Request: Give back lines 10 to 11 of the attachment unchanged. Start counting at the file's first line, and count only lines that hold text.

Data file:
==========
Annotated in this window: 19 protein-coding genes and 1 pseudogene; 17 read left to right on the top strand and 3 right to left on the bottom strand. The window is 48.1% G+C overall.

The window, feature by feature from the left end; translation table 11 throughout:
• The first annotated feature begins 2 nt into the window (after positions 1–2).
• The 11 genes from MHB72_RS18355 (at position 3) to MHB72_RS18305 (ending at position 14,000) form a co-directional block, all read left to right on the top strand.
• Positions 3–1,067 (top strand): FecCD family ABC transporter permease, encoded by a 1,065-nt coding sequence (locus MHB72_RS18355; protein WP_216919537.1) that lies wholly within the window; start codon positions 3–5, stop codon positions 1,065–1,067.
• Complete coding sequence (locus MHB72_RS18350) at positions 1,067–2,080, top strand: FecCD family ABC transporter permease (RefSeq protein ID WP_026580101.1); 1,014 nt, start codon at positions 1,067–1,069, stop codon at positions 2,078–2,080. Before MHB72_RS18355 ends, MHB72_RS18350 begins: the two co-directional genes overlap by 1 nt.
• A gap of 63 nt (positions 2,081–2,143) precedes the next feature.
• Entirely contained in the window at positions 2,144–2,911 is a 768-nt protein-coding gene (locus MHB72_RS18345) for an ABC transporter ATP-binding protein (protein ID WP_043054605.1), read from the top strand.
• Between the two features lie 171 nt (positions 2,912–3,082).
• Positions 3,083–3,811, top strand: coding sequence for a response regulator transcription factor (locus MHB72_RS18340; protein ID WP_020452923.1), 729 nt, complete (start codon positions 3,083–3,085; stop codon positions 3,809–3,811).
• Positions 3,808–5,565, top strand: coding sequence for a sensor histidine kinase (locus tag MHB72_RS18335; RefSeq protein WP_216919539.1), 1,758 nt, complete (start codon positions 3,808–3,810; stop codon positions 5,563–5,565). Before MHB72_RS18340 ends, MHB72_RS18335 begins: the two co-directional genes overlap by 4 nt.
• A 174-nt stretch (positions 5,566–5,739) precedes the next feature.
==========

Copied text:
• Positions 3,083–3,811, top strand: coding sequence for a response regulator transcription factor (locus MHB72_RS18340; protein ID WP_020452923.1), 729 nt, complete (start codon positions 3,083–3,085; stop codon positions 3,809–3,811).
• Positions 3,808–5,565, top strand: coding sequence for a sensor histidine kinase (locus tag MHB72_RS18335; RefSeq protein WP_216919539.1), 1,758 nt, complete (start codon positions 3,808–3,810; stop codon positions 5,563–5,565). Before MHB72_RS18340 ends, MHB72_RS18335 begins: the two co-directional genes overlap by 4 nt.